Oxidative stress is elevated and antioxidant defenses are often overwhelmed in patients with HNSCC [21,37]. Specifically, generation of ROS has been implicated in HNSCC development in tobacco users where elevated oxidative stress increases lipid peroxidation and oxidative DNA damage [37]. ROS can also serve as signaling agents themselves by activating a number of key signaling cascades that are important to tumor development and progression, such as the PI3K-Akt and MAPK pathways. Therefore, we hypothesized that perhaps RA exerts its effects on cell growth and migration through its antioxidant capacity. To determine antioxidant capacity we measured cellular ROS levels in UM-SCC-6 and UM-SCC-10B cells following 24 hrs of treatment with increasing concentrations of RA. RA treatment significantly reduced ROS levels in UM-SCC-6 cells at concentrations as low as 20 μg/ml RA (Figure 4A) whereas statistically significant decreases in ROS were seen at the lower 10 μg/ml dose in UM-SCC-10B cells (Figure 4B). Not surprisingly, the highest degree of ROS inhibition for both cell lines was observed at the 80 μg/ml concentration.
RA inhibits EGFR phosphorylation and abrogates PI3K and MAPK signaling
The importance of EGFR expression, phosphorylation, and activation of downstream effectors has been well characterized in a variety of tumor types [38-41]. Upon activation by its growth factor ligands, EGFR undergoes a transition from an inactive monomeric form to active homodimer and heterodimers. EGFR dimerization stimulates its intrinsic intracellular protein-tyrosine kinase activity and autophosphorylation of several tyrosine residues in the C-terminal domain of EGFR occurs [42]. In the current study, EGFR phosphotyrosine residues Tyr-992 and Tyr-845 were selected for investigation based on their known associations with tumor progression. In the presence of 100 ng/ml of EGF, EGFR was strongly phosphorylated at residues Tyr- 992 (Figure 5A) and Tyr-845 (Figure 5B) in UM-SCC-6 cells. However, when the cells were pre-incubated with 80 μg/ml RA for 30 minutes prior to EGF stimulation, phosphorylation at both the Tyr-992 and Tyr- 845 residues was significantly reduced (Figures 5A and 5B, respectively).
EGFR autophosphorylation elicits downstream activation and signaling by several other proteins that associate with the phosphorylated tyrosines through their own phosphotyrosine-binding SH2 domains. The PI3K/Akt/GSK3β pathway represents one such downstream signaling cascade following EGFR phosphorylation in HNSCC, where it is involved in tumor development and progression and likely plays a role in tumor resistance to radiotherapy and chemotherapy [5,43,44]. As seen in Figures 5C and 5E, pre-treatment with 80 μg/ml of RA in UM-SCC-6 cells decreased EGF-induced phosphorylation of Akt and GSK-3β ser9 by 56% and 54%, respectively. Similarly, RA pre-treatment abrogated EGF-stimulated phosphorylation of the MAPK family member, ERK, by 46% (Figure 5D).
RA reduces EGF-induced cell growth, migration and ROS generation
We next evaluated the inhibitory effect of RA on EGF- induced cell growth, migration, and ROS generation in HNSCC cells. As shown in Figure 6, 80 μg/ml RA inhibited EGF-induced cell viability and migration in UM-SCC-6 (Figures 6A and 6C, respectively) and UMSCC- 10B (Figures 6B and 6D, respectively) cells as well as reduced both EGF-stimulated total ROS and H202 production in UM-SCC-6 (Figures 7A and 7C, respectively) and in UM-SCC-10B cells (Figures 7B and 7D, respectively). H2O2, one of the ROS most implicated in tumor cell signaling and progression, deserves special mention here because of the role it plays in PI3K and MAPK signaling [28].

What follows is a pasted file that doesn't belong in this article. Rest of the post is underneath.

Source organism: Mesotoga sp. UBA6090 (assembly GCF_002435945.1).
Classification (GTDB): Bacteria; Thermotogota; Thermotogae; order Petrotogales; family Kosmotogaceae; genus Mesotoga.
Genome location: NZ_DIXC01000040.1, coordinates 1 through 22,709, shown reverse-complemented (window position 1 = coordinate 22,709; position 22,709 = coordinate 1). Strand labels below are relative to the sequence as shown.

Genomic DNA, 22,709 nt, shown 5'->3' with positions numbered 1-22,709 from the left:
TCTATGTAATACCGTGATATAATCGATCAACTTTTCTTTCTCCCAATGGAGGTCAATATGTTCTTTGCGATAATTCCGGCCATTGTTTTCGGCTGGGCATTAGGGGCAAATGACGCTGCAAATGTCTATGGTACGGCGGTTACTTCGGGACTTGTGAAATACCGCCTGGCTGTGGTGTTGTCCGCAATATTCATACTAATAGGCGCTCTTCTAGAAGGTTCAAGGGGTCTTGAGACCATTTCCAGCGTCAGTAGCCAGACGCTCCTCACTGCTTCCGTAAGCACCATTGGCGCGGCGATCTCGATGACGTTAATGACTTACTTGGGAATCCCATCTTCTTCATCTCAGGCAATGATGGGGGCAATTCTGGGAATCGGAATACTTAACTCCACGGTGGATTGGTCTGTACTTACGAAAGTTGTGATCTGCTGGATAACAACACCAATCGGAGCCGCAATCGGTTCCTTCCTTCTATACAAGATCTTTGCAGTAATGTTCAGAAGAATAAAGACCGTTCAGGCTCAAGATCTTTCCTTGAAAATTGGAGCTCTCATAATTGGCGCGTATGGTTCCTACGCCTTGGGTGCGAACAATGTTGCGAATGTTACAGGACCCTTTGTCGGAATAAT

Discussion
In this study, we describe the anti-cancer effects of RA in HNSCC cell lines. To our knowledge, this is the first report describing a potential chemotherapeutic role (rather than a chemopreventive role) for RA in HNSCC. In UM-SCC-6 cell lines, RA significantly inhibited cell viability at 10 μg/ml RA, but in UM-SCC-10B cells it significantly blunted growth at the higher dose of 40μg/ml (Figures 2A and 2B, respectively). The maximal inhibitory effect of RA was calculated for each cell line and the IC50 value for UM-SCC-6 cells was 20 μg/ml and for UM-SCC-10B cells it was 40 μg/ml. Similarly, RA at a fixed dose of 80 μg/ml maximally inhibited migration at different time points between the two cell lines. In UM-SCC-10B cells, RA restrained migration at 48 hours to a degree that was indistinguishable from baseline, whereas in UM-SCC-6 cells migration was inhibited to a lesser degree at 48 hours compared to baseline (Figures 3A and 3B respectively). This outcome parallels that of other emerging natural compounds being investigated in the fight against HNSCC. For example, Masuda et al. found that the YCU-N 861 cell line, derived from squamous cell carcinoma of the hypopharynx, was more sensitive to lower concentrations of a green tea extract called epigallocatechin-3-gallate (EGCG) than the nasopharynx-derived YCU-H891 cell line in that 1.0 μg/ml of EGCG caused ~50% inhibition of YCU-N861 cells but had no effect on YCU-H891 cells [45]. The difference in the current study might be explained by the different growth profiles of the two cells; namely, UM-SCC-6 cells in our experience double at a faster rate and migrate more readily as compared to UM-SCC-10B cells. Another possible explanation might be that the two different cell lines preferentially up regulate different signaling cascades governing their aberrant growth and migratory properties, and that RA favorably targets one or more of these cascades more robustly than others. Whatever the explanation, these findings suggest that RA possesses anti-proliferative and antimigratory properties across different HNSCC cell lines, but the dose and time course required to significantly reduce these hallmark tumor progression processes, and the degree of the effect at a given dose or time point, will likely be different based on cell type. Further studies will be necessary across several more cell lines to more comprehensively characterize these differences.